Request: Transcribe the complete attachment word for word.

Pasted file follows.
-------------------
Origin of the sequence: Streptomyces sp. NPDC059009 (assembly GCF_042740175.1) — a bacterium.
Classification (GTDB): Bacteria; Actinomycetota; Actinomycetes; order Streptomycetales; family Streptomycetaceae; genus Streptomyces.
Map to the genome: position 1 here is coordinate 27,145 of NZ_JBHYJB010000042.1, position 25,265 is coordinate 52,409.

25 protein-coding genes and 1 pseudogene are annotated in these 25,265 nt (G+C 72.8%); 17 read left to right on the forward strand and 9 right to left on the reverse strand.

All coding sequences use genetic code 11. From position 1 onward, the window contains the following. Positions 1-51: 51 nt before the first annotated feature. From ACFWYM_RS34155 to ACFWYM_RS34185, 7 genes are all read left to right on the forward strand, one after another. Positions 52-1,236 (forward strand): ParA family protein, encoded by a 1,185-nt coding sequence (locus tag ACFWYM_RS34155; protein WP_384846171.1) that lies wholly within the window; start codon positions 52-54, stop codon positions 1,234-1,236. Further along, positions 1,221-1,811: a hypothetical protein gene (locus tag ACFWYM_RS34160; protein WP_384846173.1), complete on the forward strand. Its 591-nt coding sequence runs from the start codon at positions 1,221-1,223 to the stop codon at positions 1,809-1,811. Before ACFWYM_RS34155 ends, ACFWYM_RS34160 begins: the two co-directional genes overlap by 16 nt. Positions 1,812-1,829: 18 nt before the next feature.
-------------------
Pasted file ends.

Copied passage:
Origin of the sequence: Streptomyces sp. NPDC059009 (assembly GCF_042740175.1) — a bacterium.
Classification (GTDB): Bacteria; Actinomycetota; Actinomycetes; order Streptomycetales; family Streptomycetaceae; genus Streptomyces.
Map to the genome: position 1 here is coordinate 27,145 of NZ_JBHYJB010000042.1, position 25,265 is coordinate 52,409.

25 protein-coding genes and 1 pseudogene are annotated in these 25,265 nt (G+C 72.8%); 17 read left to right on the forward strand and 9 right to left on the reverse strand.

All coding sequences use genetic code 11. From position 1 onward, the window contains the following. Positions 1-51: 51 nt before the first annotated feature. From ACFWYM_RS34155 to ACFWYM_RS34185, 7 genes are all read left to right on the forward strand, one after another. Positions 52-1,236 (forward strand): ParA family protein, encoded by a 1,185-nt coding sequence (locus tag ACFWYM_RS34155; protein WP_384846171.1) that lies wholly within the window; start codon positions 52-54, stop codon positions 1,234-1,236. Further along, positions 1,221-1,811: a hypothetical protein gene (locus tag ACFWYM_RS34160; protein WP_384846173.1), complete on the forward strand. Its 591-nt coding sequence runs from the start codon at positions 1,221-1,223 to the stop codon at positions 1,809-1,811. Before ACFWYM_RS34155 ends, ACFWYM_RS34160 begins: the two co-directional genes overlap by 16 nt. Positions 1,812-1,829: 18 nt before the next feature.